There were two mattresses on the bed. As Prestwood entered the bedroom, the defendant made a quick motion to insert his left hand between the mattresses. Prestwood grabbed the defendant's left hand, told him he was a police officer and that he had a warrant to search his person, and directed him not to move. Rodriguez, who was close behind Prestwood, entered the room and assisted Prestwood in preventing the defendant from inserting his left hand between the two mattresses. Prestwood grabbed his hand, because he had knowledge of the caliber of person the defendant was, and because he feared the defendant was reaching for a weapon or other means of doing him bodily harm.
Prestwood lifted up the top mattress. On the bottom mattress he observed a 22 caliber six-shot repeating revolver. In it were four loaded cartridges and two empty shells. The revolver was near the edge of the bottom mattress, close to the point where Baca was about to insert his hand, and close to the revolver was a cellophane bag containing 14 plastic packets, which the officers reasonably believed to contain heroin. Prestwood's testimony as to where the revolver and bag of plastic packets were located was not denied.
The officers seized the revolver and bag of plastic packets, placed identifying marks on them, and identified them at the trial. They were introduced into evidence at the trial, and it was established that heroin was contained in the plastic packets.
After seizing the revolver and the bag of plastic packets, the officers searched the defendant, but found nothing incriminating immediately on his person. It plainly appears from Prestwood's evidence that the gun and the bag of plastic packets, while they were between the two mattresses, were within the immediate reach and control of the defendant.
Defendant contends that the affidavit was insufficient to support a finding of probable cause for the search of the defendant's person, because it was based on information furnished by unnamed informers.
Information obtained by the maker of an affidavit for a search warrant from a confidential informant is sufficient to establish probable cause for the issuance of a search warrant, where the informant has previously proved to be reliable.3
That is especially true, where the information from the anonymous informer is strongly corroborated by other evidence.4 Here, the affidavit set forth facts obtained from the Albuquerque Metro Squad, that it had received complaints from nearby residents of the large amount of traffic to and from the house at 1927 1/2, and that during a month of surveillance such Squad had met known addicts going to and from such house; that such addicts were interviewed as they left the house; that their arms bore many needlemarks, and that such addicts told the Squad that they had purchased heroin from David and Juan Baca at the house at 1927 1/2. Indeed, the information furnished by the Metro Squad to the officers, set forth in the affidavit alone, would seem to be sufficient to show probable cause for the issuance of the warrant.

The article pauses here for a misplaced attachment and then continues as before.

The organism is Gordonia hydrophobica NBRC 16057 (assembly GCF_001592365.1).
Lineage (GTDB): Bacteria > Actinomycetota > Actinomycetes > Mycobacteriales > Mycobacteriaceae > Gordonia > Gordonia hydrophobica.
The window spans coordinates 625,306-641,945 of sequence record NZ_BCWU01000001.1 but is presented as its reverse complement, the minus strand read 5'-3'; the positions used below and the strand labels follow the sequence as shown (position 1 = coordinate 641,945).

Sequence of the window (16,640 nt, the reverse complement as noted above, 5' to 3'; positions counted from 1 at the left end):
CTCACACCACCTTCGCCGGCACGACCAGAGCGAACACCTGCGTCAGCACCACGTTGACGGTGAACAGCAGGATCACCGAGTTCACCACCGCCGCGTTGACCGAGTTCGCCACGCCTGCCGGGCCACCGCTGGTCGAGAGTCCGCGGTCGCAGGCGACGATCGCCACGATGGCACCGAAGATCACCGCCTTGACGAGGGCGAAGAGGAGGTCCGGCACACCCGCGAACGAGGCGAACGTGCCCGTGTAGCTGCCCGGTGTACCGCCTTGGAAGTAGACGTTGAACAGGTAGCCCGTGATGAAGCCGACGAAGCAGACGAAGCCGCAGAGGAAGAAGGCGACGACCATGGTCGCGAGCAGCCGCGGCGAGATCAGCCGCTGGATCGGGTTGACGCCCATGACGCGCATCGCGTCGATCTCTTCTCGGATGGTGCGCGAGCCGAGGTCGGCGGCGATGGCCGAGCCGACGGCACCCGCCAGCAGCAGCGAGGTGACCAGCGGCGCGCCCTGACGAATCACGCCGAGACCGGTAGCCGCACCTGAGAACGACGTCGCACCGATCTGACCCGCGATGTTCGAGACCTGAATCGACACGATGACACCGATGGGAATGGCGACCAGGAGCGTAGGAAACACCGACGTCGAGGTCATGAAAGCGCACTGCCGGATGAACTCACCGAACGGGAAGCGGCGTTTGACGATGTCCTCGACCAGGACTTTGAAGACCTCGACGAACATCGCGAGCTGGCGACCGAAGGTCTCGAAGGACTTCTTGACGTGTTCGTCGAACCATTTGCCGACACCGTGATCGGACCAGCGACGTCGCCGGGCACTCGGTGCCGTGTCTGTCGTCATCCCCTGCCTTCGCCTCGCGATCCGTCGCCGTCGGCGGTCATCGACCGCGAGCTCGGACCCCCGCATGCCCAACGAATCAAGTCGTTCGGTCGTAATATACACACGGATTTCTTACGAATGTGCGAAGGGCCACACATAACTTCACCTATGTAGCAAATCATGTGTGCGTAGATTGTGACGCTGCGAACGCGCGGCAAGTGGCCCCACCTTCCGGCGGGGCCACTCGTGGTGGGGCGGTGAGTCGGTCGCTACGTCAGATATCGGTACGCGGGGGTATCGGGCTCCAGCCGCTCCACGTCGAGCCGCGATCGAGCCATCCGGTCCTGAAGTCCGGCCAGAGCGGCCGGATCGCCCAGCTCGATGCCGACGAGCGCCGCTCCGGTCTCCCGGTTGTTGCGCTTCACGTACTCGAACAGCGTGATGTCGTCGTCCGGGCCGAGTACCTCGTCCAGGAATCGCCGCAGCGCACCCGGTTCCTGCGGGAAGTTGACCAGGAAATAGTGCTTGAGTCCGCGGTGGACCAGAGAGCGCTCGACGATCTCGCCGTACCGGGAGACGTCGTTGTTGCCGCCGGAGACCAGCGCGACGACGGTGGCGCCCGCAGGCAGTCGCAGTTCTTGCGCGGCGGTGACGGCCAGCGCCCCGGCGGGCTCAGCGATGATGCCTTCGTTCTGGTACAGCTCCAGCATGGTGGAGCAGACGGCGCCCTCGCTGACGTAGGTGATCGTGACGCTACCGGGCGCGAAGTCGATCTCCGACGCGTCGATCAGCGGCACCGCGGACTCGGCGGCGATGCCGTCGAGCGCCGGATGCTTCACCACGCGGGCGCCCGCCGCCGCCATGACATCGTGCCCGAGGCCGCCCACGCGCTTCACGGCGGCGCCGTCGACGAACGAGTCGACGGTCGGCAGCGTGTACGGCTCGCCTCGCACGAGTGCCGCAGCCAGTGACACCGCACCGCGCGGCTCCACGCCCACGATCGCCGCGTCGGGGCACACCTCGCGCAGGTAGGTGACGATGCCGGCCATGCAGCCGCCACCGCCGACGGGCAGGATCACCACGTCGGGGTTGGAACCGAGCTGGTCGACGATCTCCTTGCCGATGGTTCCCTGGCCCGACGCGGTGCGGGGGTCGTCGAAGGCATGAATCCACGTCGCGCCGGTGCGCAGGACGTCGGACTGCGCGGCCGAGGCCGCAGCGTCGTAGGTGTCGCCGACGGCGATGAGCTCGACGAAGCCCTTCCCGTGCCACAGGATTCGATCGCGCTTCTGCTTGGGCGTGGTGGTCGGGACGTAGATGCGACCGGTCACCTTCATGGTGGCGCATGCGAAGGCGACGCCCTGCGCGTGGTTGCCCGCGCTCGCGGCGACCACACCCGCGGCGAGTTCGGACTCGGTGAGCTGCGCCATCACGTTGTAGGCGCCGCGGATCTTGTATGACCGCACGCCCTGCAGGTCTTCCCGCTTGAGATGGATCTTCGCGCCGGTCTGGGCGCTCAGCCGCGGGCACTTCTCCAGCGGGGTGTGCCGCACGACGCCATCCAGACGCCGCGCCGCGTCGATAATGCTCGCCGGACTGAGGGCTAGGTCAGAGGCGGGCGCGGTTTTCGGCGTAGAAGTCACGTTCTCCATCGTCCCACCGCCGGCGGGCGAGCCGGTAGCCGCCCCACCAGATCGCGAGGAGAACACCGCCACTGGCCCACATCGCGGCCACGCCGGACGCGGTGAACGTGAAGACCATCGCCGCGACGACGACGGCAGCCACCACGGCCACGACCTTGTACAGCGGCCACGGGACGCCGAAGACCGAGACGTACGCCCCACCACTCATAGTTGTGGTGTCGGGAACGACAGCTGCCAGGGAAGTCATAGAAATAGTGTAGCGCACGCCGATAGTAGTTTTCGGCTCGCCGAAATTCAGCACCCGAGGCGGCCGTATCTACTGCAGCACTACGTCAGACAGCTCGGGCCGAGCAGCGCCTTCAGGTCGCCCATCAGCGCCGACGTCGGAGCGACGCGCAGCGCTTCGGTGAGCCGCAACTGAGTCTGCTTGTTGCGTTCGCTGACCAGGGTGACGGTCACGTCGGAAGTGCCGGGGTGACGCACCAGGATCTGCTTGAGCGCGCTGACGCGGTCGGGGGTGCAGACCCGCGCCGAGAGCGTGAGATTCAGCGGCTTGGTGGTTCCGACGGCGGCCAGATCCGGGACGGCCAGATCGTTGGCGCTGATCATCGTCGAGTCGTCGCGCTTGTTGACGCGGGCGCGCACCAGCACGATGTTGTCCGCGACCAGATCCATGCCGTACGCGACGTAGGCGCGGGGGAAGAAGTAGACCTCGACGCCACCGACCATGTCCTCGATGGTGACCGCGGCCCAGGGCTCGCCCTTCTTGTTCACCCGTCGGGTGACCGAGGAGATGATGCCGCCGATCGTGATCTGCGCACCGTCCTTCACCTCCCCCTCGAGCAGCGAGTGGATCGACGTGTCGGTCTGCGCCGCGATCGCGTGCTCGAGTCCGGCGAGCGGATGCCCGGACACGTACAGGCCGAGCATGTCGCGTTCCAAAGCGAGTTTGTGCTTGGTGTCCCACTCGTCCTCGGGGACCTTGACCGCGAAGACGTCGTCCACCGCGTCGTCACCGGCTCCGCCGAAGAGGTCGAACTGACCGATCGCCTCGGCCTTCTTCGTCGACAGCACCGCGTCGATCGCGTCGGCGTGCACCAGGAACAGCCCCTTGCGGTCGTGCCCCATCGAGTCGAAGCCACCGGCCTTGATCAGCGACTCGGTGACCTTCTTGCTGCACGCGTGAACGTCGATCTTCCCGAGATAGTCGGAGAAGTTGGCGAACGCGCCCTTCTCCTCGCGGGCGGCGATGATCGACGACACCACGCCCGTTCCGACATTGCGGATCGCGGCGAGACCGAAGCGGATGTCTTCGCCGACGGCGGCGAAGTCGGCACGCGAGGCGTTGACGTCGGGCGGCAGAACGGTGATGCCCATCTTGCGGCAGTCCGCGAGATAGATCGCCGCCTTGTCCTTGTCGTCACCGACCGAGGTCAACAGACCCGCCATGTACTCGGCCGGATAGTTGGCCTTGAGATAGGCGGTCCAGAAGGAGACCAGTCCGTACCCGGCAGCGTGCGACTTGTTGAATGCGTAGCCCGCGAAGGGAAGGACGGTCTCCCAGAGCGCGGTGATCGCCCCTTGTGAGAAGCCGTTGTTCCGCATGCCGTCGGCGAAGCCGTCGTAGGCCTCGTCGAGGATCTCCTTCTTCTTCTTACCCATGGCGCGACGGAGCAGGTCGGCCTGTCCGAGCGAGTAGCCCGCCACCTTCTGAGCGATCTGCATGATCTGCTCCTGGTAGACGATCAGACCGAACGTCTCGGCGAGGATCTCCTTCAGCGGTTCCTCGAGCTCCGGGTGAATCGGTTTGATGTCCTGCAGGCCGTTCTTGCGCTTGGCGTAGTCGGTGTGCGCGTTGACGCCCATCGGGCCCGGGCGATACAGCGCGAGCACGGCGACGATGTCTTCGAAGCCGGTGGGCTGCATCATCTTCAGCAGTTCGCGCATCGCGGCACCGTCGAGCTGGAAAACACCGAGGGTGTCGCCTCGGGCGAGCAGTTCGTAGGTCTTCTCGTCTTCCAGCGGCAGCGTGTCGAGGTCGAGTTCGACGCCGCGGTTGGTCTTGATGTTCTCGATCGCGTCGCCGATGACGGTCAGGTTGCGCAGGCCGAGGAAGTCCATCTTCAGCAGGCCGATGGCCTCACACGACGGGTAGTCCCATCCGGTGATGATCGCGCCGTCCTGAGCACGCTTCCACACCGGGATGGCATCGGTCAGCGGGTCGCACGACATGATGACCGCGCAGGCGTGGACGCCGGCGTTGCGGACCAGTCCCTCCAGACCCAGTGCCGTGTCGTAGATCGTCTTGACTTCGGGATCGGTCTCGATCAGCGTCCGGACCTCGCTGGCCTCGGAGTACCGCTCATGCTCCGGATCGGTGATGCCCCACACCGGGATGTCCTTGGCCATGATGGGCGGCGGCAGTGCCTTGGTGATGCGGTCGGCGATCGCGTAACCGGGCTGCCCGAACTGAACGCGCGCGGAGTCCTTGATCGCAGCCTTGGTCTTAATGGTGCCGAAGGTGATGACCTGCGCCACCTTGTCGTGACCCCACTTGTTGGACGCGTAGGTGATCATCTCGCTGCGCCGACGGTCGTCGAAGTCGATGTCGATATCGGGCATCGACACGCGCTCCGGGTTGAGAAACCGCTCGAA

Defendant further contends that the search of his person was limited to a search of his person at the house designated as 1927 1/2. We do not so read it. The affidavit and the search warrant did not either expressly or impliedly limit the search of the defendant while he was in the house at 1927 1/2. Moreover, the place of the search of the defendant is not here involved. There was no evidence introduced of anything found on his person.
Defendant contends that if the search warrant was not so limited to the search of the person, it was too general and was therefore void.
It is quite evident that the defendant was fleeing from the officers. He knew Prestwood and knew that he was an officer, and ran from the Dodge automobile when Prestwood approached. We think the warrant could have been served at any place in the vicinity, especially when, as here, the defendant was fleeing from the officers, who were in hot pursuit. Any other construction would be wholly unreasonable, for if the defendant saw the officers entering the house at 1927 1/2, he could have avoided a search of his person by merely stepping outside of such house, even though he attempted to run away and the officers pursued and overtook him and searched his person. Neither do we agree that his home, if 1927 1/2 was his home, was a sanctuary for a fleeing criminal from officers in pursuit of him to search his person.
The defendant here contends that the warrant was void, because its description of the defendant was too general. It described him by his true name. He was a well known character. Prestwood knew him well and could readily identify him with certainty by his name. Hence, a description of him by name was sufficient.